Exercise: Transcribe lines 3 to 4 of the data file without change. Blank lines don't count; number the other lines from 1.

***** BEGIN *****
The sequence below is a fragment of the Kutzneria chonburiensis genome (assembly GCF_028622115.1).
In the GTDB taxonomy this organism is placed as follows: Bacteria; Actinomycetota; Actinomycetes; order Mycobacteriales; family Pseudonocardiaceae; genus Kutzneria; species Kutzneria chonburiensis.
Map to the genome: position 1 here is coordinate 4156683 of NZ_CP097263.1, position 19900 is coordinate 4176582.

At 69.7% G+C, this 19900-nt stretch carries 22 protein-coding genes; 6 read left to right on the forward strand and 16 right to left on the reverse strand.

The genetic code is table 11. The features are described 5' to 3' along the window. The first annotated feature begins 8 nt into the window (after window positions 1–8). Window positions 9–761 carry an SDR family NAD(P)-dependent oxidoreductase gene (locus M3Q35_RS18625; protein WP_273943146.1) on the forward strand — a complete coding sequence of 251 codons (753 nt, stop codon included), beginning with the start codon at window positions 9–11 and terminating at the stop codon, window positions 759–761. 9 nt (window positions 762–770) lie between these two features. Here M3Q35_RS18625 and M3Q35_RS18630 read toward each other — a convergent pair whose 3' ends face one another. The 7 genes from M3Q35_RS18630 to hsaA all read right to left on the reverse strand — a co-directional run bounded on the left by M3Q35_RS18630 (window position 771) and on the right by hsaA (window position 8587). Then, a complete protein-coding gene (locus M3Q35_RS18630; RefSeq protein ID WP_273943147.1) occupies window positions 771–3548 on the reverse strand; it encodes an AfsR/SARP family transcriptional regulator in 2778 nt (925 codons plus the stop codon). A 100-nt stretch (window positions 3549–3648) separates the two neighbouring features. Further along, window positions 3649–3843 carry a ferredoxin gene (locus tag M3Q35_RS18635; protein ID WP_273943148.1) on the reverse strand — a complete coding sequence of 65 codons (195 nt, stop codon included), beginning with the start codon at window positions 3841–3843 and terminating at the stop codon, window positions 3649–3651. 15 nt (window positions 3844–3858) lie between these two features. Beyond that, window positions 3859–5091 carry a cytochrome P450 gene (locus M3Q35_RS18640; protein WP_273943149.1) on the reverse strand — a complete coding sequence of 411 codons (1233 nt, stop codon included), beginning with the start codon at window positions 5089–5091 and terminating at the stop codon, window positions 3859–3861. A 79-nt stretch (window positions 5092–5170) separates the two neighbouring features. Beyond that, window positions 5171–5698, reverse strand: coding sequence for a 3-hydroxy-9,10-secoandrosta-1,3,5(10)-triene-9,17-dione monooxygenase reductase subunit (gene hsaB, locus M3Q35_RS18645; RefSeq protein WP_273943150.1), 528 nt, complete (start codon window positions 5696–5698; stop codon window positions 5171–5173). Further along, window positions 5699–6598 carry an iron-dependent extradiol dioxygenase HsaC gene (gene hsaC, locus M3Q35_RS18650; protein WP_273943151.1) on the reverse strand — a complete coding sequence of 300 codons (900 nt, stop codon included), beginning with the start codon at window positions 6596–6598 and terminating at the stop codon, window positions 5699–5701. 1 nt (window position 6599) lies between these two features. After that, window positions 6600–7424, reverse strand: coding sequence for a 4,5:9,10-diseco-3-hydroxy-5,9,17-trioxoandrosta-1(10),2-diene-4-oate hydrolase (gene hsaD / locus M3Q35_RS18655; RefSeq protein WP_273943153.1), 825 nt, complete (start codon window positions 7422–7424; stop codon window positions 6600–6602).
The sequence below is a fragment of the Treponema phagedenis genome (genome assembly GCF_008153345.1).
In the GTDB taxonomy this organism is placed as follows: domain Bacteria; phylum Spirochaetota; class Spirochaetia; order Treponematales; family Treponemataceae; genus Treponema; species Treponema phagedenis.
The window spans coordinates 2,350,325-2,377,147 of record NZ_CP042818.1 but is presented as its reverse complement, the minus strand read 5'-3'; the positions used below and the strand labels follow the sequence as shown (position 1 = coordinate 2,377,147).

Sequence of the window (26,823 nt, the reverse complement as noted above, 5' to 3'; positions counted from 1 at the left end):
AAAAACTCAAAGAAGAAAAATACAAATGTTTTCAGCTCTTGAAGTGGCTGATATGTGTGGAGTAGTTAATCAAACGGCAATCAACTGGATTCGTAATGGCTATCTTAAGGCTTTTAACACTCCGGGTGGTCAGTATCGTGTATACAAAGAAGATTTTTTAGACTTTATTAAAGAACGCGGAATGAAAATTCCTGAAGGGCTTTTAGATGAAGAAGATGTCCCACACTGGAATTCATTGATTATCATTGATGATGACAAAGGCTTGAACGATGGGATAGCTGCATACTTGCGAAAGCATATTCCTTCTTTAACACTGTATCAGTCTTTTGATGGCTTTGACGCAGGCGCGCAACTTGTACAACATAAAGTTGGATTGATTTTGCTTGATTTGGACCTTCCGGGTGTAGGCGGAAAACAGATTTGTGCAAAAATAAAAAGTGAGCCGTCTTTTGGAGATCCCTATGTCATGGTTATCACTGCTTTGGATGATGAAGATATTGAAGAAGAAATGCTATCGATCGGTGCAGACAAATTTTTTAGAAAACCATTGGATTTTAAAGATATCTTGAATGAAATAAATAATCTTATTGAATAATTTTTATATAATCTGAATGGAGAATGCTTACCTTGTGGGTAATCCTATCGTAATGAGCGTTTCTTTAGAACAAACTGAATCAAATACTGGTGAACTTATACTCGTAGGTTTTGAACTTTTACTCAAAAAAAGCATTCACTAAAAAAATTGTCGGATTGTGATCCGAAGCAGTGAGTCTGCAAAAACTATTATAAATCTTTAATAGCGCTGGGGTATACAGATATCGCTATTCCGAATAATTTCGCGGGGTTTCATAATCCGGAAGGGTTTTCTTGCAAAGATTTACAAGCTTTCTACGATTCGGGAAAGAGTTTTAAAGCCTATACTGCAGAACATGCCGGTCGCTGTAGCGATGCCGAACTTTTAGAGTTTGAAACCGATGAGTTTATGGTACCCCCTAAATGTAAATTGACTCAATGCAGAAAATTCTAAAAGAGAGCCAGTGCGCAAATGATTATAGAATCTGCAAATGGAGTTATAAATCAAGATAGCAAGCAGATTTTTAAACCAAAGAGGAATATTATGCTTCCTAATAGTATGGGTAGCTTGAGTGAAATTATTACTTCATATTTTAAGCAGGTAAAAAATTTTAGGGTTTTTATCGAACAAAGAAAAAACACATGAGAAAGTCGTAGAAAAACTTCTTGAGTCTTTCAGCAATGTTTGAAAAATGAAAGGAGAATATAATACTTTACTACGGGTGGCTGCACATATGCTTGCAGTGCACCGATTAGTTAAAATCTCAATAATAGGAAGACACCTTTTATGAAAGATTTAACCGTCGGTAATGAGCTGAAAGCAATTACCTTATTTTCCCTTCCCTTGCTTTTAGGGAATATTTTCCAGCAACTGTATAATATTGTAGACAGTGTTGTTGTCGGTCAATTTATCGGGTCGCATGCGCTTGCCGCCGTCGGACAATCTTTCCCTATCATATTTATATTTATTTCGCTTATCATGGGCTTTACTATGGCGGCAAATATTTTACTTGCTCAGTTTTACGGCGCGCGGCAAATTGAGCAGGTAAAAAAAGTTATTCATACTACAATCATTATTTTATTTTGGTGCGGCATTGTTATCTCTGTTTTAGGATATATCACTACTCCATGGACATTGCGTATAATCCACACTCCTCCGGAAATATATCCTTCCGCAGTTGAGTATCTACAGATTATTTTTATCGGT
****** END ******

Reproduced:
Map to the genome: position 1 here is coordinate 4156683 of NZ_CP097263.1, position 19900 is coordinate 4176582.

At 69.7% G+C, this 19900-nt stretch carries 22 protein-coding genes; 6 read left to right on the forward strand and 16 right to left on the reverse strand.